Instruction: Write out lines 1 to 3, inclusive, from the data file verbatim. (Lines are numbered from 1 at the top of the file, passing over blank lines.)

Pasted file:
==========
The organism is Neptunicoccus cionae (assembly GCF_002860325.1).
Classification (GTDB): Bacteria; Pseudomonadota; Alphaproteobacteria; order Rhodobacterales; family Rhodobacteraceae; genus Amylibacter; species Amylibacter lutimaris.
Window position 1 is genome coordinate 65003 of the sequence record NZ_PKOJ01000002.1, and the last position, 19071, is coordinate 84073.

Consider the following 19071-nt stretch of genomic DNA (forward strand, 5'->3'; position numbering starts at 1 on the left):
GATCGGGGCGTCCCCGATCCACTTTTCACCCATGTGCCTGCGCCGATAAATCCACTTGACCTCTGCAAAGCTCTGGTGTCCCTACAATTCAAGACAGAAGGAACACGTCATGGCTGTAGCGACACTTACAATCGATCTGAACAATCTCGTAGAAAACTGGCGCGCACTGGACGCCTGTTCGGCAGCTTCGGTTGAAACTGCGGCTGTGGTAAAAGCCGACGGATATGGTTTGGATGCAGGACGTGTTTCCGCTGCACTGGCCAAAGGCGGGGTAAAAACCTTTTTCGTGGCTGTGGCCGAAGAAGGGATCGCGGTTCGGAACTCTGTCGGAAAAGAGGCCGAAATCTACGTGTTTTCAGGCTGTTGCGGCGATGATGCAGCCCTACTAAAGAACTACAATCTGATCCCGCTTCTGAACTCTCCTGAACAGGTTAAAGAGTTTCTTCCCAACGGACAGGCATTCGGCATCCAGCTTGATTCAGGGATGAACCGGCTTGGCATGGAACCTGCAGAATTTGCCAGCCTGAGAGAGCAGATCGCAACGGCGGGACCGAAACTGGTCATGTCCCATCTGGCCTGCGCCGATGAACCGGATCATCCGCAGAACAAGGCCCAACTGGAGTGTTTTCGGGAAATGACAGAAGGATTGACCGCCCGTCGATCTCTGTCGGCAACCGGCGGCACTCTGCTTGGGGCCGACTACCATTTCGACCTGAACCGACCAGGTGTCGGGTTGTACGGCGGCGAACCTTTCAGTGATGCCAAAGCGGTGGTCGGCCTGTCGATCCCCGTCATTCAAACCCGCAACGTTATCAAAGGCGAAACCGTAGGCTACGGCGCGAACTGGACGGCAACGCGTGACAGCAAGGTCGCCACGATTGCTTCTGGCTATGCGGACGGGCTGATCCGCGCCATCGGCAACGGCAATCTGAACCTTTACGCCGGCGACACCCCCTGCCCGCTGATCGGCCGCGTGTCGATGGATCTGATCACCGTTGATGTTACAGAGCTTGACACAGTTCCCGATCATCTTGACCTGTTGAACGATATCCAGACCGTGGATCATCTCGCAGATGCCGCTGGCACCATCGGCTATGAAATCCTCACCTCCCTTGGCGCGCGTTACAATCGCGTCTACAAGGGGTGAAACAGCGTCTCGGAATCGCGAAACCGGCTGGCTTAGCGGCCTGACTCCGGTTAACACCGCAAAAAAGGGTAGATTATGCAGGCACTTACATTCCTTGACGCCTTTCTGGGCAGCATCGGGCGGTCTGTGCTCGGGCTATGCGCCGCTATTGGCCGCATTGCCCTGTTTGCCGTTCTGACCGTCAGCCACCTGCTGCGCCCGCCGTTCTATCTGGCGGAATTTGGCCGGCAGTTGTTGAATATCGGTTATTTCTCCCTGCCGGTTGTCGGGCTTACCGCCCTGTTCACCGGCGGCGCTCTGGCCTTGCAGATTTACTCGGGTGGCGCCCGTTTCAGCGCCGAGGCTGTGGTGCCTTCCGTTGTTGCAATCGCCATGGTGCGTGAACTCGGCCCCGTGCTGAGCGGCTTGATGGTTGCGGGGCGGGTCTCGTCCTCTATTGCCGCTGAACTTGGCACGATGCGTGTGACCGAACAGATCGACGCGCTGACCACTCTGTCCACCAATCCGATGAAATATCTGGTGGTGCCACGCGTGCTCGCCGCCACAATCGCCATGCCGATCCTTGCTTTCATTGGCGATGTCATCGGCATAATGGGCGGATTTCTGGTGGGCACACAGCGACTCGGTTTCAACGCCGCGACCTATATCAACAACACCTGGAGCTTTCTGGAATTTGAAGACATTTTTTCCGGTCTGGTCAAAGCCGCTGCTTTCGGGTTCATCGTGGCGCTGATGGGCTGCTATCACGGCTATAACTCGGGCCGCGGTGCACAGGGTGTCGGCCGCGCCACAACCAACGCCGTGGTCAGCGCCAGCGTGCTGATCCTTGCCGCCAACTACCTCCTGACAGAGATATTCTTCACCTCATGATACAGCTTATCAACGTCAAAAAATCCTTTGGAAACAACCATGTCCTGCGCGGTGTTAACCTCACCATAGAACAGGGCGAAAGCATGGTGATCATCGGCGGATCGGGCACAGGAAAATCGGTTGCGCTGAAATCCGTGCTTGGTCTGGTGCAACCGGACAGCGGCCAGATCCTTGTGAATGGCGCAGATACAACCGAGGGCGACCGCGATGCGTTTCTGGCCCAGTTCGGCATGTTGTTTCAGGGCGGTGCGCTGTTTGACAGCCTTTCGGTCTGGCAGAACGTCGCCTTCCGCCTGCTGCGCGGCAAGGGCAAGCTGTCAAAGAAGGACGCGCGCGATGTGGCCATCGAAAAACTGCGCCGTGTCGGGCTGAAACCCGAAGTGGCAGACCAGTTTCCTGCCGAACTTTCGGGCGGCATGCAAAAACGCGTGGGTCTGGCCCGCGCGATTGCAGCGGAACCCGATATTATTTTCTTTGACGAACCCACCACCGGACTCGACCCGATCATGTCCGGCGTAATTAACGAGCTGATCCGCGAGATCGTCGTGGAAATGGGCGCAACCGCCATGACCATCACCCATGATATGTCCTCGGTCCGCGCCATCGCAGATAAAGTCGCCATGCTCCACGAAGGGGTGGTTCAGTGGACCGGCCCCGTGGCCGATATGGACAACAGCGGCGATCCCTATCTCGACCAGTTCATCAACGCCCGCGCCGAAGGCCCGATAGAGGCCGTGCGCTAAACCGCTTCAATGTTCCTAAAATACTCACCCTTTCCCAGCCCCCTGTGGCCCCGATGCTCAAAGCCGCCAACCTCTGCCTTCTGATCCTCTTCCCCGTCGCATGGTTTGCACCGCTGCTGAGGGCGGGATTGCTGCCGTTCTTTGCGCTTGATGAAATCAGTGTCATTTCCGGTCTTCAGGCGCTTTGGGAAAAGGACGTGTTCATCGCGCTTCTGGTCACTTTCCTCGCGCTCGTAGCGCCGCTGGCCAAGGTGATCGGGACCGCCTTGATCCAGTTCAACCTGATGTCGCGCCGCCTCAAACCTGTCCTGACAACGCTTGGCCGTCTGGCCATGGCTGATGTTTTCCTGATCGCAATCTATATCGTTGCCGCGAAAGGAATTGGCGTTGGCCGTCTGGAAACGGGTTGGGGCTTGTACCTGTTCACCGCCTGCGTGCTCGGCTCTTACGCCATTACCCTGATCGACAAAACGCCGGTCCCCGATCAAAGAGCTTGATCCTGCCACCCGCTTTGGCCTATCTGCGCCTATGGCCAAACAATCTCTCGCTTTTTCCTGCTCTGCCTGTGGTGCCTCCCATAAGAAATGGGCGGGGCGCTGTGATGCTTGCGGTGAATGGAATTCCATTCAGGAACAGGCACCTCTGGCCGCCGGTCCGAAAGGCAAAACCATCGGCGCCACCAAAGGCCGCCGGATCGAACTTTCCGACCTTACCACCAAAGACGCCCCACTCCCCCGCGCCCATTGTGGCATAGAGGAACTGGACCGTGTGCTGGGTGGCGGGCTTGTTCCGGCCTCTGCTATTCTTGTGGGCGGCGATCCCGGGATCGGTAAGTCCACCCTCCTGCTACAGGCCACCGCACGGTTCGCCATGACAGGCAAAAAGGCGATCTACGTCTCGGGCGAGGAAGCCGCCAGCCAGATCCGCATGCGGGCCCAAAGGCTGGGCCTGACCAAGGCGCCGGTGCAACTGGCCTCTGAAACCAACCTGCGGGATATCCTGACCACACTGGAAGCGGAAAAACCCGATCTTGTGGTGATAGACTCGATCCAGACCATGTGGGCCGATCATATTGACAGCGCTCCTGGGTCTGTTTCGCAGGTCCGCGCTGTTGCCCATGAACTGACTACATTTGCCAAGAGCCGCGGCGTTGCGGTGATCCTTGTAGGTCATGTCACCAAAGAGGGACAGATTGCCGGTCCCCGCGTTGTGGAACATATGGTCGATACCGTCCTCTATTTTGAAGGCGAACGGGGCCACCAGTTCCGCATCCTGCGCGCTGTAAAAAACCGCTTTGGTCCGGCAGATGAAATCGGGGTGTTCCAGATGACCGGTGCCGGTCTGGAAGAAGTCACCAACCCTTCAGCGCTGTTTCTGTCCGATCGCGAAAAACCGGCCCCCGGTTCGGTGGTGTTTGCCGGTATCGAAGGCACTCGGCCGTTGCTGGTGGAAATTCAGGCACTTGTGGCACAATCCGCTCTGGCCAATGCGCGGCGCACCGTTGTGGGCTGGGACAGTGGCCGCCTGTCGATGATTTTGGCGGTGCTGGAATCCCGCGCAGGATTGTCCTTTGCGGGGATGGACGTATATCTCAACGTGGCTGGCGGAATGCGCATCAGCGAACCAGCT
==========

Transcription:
The organism is Neptunicoccus cionae (assembly GCF_002860325.1).
Classification (GTDB): Bacteria; Pseudomonadota; Alphaproteobacteria; order Rhodobacterales; family Rhodobacteraceae; genus Amylibacter; species Amylibacter lutimaris.
Window position 1 is genome coordinate 65003 of the sequence record NZ_PKOJ01000002.1, and the last position, 19071, is coordinate 84073.